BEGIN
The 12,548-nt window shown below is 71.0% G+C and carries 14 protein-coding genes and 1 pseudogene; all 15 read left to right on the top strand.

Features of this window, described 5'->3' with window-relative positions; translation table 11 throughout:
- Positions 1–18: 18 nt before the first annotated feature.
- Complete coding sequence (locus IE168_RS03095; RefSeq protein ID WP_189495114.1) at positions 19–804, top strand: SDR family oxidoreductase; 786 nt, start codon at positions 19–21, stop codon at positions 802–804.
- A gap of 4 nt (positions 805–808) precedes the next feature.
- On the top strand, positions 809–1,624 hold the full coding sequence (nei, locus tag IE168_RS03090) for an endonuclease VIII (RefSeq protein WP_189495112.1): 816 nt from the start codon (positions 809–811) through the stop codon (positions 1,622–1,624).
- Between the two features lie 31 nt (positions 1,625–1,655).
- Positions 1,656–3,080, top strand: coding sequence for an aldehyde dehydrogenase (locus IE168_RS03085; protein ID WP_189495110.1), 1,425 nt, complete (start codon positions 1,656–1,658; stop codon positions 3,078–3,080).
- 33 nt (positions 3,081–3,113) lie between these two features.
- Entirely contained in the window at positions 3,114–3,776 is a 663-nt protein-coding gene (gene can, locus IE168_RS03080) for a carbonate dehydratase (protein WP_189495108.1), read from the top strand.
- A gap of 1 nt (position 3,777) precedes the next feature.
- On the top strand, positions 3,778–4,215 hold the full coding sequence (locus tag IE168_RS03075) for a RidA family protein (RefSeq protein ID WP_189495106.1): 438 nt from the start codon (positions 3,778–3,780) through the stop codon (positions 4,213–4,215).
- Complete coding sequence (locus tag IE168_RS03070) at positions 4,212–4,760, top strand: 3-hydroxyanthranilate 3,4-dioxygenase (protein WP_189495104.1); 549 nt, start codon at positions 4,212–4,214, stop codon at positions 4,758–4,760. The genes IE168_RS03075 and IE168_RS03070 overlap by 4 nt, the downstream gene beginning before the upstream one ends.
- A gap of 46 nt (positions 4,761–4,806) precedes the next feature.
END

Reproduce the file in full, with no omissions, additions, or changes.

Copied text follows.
The 12,548-nt window shown below is 71.0% G+C and carries 14 protein-coding genes and 1 pseudogene; all 15 read left to right on the top strand.

Features of this window, described 5'->3' with window-relative positions; translation table 11 throughout:
- Positions 1–18: 18 nt before the first annotated feature.
- Complete coding sequence (locus IE168_RS03095; RefSeq protein ID WP_189495114.1) at positions 19–804, top strand: SDR family oxidoreductase; 786 nt, start codon at positions 19–21, stop codon at positions 802–804.
- A gap of 4 nt (positions 805–808) precedes the next feature.
- On the top strand, positions 809–1,624 hold the full coding sequence (nei, locus tag IE168_RS03090) for an endonuclease VIII (RefSeq protein WP_189495112.1): 816 nt from the start codon (positions 809–811) through the stop codon (positions 1,622–1,624).
- Between the two features lie 31 nt (positions 1,625–1,655).
- Positions 1,656–3,080, top strand: coding sequence for an aldehyde dehydrogenase (locus IE168_RS03085; protein ID WP_189495110.1), 1,425 nt, complete (start codon positions 1,656–1,658; stop codon positions 3,078–3,080).
- 33 nt (positions 3,081–3,113) lie between these two features.
- Entirely contained in the window at positions 3,114–3,776 is a 663-nt protein-coding gene (gene can, locus IE168_RS03080) for a carbonate dehydratase (protein WP_189495108.1), read from the top strand.
- A gap of 1 nt (position 3,777) precedes the next feature.
- On the top strand, positions 3,778–4,215 hold the full coding sequence (locus tag IE168_RS03075) for a RidA family protein (RefSeq protein ID WP_189495106.1): 438 nt from the start codon (positions 3,778–3,780) through the stop codon (positions 4,213–4,215).
- Complete coding sequence (locus tag IE168_RS03070) at positions 4,212–4,760, top strand: 3-hydroxyanthranilate 3,4-dioxygenase (protein WP_189495104.1); 549 nt, start codon at positions 4,212–4,214, stop codon at positions 4,758–4,760. The genes IE168_RS03075 and IE168_RS03070 overlap by 4 nt, the downstream gene beginning before the upstream one ends.
- A gap of 46 nt (positions 4,761–4,806) precedes the next feature.